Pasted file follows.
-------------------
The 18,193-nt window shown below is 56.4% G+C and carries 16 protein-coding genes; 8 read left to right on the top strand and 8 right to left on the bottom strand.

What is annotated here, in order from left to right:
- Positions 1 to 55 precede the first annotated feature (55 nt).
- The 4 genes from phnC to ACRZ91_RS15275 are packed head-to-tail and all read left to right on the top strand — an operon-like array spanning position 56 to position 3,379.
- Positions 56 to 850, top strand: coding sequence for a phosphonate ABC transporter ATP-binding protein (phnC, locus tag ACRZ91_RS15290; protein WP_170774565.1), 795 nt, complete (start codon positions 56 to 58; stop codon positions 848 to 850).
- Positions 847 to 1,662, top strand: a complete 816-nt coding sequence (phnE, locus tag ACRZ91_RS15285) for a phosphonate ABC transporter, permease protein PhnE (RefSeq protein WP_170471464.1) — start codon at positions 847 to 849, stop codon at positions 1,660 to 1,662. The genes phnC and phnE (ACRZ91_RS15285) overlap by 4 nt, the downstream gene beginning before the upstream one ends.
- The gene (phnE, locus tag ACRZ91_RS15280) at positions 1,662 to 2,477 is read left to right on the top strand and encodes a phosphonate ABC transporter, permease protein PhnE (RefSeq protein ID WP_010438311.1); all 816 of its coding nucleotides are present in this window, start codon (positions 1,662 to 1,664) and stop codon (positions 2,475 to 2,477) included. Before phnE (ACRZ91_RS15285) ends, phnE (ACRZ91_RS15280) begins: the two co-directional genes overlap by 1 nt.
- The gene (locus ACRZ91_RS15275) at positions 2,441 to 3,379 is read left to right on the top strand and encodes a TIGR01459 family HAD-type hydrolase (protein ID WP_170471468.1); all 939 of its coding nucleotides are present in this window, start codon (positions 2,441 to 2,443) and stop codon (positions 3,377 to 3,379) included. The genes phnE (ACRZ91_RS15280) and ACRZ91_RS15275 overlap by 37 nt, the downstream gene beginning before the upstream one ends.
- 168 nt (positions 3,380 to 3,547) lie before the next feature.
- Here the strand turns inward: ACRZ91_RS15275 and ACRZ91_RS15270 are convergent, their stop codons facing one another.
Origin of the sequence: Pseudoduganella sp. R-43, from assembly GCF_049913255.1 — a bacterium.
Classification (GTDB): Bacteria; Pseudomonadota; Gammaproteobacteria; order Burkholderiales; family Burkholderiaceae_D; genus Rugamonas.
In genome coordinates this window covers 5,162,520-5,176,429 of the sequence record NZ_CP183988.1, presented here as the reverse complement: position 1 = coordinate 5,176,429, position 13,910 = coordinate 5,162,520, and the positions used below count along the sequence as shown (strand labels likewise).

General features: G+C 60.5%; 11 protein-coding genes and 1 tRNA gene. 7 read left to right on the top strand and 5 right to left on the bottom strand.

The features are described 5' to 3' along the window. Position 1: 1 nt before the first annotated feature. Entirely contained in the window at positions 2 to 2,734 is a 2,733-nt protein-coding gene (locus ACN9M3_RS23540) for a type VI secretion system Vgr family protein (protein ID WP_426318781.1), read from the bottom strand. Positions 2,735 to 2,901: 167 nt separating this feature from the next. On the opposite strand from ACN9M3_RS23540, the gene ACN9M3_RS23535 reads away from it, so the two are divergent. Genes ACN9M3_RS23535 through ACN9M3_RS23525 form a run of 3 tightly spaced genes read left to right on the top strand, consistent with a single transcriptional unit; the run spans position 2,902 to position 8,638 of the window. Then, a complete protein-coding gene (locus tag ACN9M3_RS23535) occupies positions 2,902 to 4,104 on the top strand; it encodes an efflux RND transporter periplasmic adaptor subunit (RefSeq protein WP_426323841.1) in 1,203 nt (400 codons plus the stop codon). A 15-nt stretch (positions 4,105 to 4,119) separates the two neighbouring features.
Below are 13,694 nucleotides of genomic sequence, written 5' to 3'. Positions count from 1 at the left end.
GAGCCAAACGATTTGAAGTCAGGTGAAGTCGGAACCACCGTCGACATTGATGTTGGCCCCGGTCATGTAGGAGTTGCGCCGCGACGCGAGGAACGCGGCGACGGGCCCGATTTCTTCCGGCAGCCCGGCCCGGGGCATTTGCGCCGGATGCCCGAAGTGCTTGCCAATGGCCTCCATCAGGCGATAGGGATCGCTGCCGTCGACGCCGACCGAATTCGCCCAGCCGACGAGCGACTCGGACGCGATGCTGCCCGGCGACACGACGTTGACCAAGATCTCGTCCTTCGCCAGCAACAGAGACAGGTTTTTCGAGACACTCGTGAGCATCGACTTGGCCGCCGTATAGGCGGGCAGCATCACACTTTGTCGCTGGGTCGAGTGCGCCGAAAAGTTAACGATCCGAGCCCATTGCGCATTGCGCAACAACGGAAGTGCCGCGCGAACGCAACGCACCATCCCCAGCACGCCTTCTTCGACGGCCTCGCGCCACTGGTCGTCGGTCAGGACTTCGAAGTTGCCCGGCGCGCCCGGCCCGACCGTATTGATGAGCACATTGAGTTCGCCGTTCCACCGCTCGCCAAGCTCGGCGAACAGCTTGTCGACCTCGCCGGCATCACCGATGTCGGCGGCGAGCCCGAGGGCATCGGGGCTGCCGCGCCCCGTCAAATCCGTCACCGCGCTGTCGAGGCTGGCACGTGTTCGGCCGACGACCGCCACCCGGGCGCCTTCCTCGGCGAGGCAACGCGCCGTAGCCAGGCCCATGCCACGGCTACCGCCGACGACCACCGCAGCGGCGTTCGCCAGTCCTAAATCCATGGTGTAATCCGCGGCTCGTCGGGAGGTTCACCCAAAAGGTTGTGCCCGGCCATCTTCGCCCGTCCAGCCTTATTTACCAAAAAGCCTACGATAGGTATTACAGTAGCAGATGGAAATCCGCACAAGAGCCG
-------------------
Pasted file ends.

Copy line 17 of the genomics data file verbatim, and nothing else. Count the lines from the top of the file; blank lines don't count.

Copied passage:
GAGCCAAACGATTTGAAGTCAGGTGAAGTCGGAACCACCGTCGACATTGATGTTGGCCCCGGTCATGTAGGAGTTGCGCCGCGACGCGAGGAACGCGGCGACGGGCCCGATTTCTTCCGGCAGCCCGGCCCGGGGCATTTGCGCCGGATGCCCGAAGTGCTTGCCAATGGCCTCCATCAGGCGATAGGGATCGCTGCCGTCGACGCCGACCGAATTCGCCCAGCCGACGAGCGACTCGGACGCGATGCTGCCCGGCGACACGACGTTGACCAAGATCTCGTCCTTCGCCAGCAACAGAGACAGGTTTTTCGAGACACTCGTGAGCATCGACTTGGCCGCCGTATAGGCGGGCAGCATCACACTTTGTCGCTGGGTCGAGTGCGCCGAAAAGTTAACGATCCGAGCCCATTGCGCATTGCGCAACAACGGAAGTGCCGCGCGAACGCAACGCACCATCCCCAGCACGCCTTCTTCGACGGCCTCGCGCCACTGGTCGTCGGTCAGGACTTCGAAGTTGCCCGGCGCGCCCGGCCCGACCGTATTGATGAGCACATTGAGTTCGCCGTTCCACCGCTCGCCAAGCTCGGCGAACAGCTTGTCGACCTCGCCGGCATCACCGATGTCGGCGGCGAGCCCGAGGGCATCGGGGCTGCCGCGCCCCGTCAAATCCGTCACCGCGCTGTCGAGGCTGGCACGTGTTCGGCCGACGACCGCCACCCGGGCGCCTTCCTCGGCGAGGCAACGCGCCGTAGCCAGGCCCATGCCACGGCTACCGCCGACGACCACCGCAGCGGCGTTCGCCAGTCCTAAATCCATGGTGTAATCCGCGGCTCGTCGGGAGGTTCACCCAAAAGGTTGTGCCCGGCCATCTTCGCCCGTCCAGCCTTATTTACCAAAAAGCCTACGATAGGTATTACAGTAGCAGATGGAAATCCGCACAAGAGCCG